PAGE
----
CITIZENSHIP

We examine the history of Canadian citizenship: what it is, what it does, and who holds it.

$15 & up/person
Experiential 2 Hours Suitable for ages 12 and up

What's in a citizen?

As we visit a list of monuments located at the heart of Canada’s capital city, we will explore various historical debates that have taken place between governments and different segments of society on the topic of citizenship. The tour highlights various players who have sought to define and control citizenship by both expanding and restricting access to it and by changing its very definition and character. In thinking about the uses, abuses, and meanings of Canadian citizenship in this way, participants will gain critical perspectives of the utility, control, and consequences of Canadian citizenship. We will try addressing the following questions (and some of the historical responses to them): Who should be a Canadian citizen and who should be allowed to decide this? What rights and responsibilities should Canadian citizenship entail? What does citizenship mean? Is it a right, privilege, or curse?

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Pricing

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Scheduled tour
Happens monthly.
$15/person
  • Printed souvenir postcard
  • Maximum of 25 people on tour
Private tour
Minimum booking: party of 3 people. Happens if you request.
$50/person
  • Tour content is tweaked on the spot to cover your interests
  • Printed souvenir postcard
  • Maximum of 8 people on tour
  • Follow-up additional resources by email
Customized tour
Minimum booking: 1 person (or more). Happens if you request.
$99/person
  • Pre-tour chat with your guide to discuss your interests in topic (optional)
  • Content customized to your interests
  • Printed souvenir postcard
  • Your group only on tour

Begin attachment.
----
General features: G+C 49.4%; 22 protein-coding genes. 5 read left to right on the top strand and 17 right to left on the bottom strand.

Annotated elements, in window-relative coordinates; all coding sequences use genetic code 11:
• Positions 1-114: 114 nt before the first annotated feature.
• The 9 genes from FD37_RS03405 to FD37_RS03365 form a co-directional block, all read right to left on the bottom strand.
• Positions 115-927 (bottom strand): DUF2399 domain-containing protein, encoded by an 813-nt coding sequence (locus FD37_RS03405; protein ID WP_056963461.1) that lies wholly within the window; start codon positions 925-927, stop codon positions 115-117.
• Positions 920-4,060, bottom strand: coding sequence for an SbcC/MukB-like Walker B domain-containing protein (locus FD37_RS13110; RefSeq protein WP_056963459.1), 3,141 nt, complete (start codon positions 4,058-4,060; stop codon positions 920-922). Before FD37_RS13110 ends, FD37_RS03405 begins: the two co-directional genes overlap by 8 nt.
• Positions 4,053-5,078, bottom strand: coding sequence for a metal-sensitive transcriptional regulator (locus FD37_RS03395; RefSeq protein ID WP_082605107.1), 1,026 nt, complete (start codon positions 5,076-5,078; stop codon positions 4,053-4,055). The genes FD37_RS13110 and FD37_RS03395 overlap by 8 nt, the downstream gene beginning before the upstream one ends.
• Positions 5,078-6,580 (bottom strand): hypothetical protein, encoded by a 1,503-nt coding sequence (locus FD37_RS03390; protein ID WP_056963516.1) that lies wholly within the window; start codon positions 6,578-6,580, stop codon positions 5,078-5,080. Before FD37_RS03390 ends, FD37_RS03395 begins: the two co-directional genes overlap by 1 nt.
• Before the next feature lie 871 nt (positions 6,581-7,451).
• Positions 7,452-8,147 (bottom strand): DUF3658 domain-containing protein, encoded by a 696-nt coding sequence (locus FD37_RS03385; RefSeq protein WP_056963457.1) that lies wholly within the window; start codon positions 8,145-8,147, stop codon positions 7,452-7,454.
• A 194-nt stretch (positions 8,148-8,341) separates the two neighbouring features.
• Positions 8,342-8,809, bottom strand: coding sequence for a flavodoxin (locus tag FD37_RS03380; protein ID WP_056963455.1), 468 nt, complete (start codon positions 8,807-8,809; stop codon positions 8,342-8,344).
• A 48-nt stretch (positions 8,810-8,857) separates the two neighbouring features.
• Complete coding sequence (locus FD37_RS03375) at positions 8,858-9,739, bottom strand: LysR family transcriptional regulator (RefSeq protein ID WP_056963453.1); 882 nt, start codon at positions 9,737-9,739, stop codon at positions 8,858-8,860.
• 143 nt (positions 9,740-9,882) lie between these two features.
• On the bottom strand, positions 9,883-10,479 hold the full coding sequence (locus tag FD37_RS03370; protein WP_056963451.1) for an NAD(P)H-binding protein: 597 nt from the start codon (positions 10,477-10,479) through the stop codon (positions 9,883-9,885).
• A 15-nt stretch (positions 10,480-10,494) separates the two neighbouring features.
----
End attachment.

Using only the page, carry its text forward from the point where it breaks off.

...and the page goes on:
• Follow-up additional resources by email

Request a private or customized (de)tour

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Stops along the way (preview):

Start - 220 Elgin St. (Canadian Tribute to Human Rights)

We’ll talk broadly about what Citizenship means and connect it to the Canadian context.

Mid-point - 111 Wellington St. (Parliament Hill)

Using the various statues on Parliament Hill, we’ll talk about the changing nature of Canadian citizenship throughout history.

End - 301 Wellington St. (Supreme Court of Canada)

We’ll talk about the Charter of Rights and Freedoms’ recent influence over debates around Canadian citizenship.

Brad Wiebe

Your tour guide
Brad Wiebe is an historian turned (accidental) public servant. Graduate of Carleton University’s Public History program, developer of the “Histories of Parliament Hill” podcast, and former Tour Guide at both Parliament Hill and the Legislative Building of Manitoba, Brad seeks to engage members of his community in discussions about how we can learn from history to enrich our ideas about ourselves and about our future.
"Refreshing new type of tour! We took the citizenship tour and we loved it! It was very instructive from an historical perspective and allowed us to challenge our mindsets. I highly recommend it."
1LouBar
Tripadvisor review, October 2017
“The best way I can think to describe this experience is not as a walking tour, but as a lecture. A lecture given by a engaging speaker that happens to also walk you around physical examples of the concepts has describing to highlight his ideas. I was walking around Ottawa all day by the time my evening tour came around and I was starting to feel like I didn't want to go. Despite that this tour was still the highlight of my day and I recommend it to anyone.”
Jason P
Tripadvisor review, July 2015

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